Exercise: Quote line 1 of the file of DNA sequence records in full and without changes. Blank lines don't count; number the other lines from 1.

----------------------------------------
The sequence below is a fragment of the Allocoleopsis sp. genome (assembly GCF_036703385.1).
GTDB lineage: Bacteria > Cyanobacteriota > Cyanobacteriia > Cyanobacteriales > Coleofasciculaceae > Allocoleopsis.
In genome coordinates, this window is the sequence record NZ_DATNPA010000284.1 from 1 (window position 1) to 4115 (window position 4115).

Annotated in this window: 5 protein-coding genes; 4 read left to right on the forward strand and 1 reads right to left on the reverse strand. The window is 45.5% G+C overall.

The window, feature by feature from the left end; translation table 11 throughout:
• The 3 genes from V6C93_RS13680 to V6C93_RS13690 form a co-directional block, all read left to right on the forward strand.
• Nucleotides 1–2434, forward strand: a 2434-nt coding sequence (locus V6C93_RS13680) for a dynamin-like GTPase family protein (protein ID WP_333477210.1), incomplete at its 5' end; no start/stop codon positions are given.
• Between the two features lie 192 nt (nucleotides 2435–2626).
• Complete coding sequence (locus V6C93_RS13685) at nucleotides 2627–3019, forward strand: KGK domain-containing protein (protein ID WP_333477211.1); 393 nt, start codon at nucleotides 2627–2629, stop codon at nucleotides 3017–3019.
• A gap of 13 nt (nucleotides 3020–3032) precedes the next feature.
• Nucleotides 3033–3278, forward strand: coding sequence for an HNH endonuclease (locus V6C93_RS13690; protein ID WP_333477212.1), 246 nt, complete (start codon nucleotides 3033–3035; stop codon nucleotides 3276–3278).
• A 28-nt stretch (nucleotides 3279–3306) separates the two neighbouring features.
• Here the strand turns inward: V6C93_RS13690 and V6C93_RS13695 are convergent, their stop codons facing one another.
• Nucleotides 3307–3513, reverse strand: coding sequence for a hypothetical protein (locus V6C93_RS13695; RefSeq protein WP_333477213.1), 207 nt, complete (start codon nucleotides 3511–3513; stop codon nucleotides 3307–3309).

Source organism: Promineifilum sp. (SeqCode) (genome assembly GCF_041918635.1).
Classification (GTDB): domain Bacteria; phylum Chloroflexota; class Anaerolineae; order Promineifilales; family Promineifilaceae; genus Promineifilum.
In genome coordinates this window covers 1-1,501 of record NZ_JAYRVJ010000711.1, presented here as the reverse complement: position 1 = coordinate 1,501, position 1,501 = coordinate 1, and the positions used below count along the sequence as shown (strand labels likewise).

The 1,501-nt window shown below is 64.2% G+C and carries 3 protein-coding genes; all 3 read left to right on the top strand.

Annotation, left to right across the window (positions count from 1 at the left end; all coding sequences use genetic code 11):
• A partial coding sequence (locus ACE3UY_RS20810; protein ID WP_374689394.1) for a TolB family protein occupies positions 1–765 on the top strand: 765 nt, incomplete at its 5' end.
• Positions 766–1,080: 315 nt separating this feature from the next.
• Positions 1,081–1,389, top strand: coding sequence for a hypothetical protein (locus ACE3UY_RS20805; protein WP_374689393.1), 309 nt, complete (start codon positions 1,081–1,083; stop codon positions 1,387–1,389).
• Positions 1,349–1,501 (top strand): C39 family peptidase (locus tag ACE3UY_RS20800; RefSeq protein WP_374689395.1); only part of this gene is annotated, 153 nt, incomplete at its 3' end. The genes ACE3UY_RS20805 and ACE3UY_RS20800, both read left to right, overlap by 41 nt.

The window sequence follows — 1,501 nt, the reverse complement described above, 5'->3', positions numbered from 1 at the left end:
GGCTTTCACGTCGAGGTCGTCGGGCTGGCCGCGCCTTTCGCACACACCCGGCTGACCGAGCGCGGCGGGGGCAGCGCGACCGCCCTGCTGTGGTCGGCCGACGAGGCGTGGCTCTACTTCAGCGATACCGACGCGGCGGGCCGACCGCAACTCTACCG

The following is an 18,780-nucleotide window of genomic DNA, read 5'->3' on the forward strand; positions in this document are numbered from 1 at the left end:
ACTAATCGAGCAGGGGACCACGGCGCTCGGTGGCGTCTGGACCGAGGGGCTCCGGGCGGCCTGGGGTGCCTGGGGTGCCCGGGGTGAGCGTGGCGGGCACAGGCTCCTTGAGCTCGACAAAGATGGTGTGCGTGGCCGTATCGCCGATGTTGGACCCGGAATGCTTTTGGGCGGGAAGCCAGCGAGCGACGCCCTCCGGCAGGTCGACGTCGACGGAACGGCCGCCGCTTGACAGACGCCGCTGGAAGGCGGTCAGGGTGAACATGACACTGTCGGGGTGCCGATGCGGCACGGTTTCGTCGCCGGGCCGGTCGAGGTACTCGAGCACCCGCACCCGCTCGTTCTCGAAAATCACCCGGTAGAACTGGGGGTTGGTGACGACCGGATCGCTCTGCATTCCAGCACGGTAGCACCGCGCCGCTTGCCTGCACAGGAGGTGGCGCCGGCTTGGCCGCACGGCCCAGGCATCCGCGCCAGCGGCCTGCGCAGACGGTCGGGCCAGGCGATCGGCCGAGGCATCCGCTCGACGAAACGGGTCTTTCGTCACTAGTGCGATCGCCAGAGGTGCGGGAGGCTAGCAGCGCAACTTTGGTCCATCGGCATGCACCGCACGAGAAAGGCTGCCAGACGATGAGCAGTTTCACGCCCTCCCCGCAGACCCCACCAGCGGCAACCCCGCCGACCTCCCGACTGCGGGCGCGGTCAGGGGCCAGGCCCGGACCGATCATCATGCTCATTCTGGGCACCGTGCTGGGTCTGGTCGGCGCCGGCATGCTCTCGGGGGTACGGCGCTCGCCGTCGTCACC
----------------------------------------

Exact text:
The sequence below is a fragment of the Allocoleopsis sp. genome (assembly GCF_036703385.1).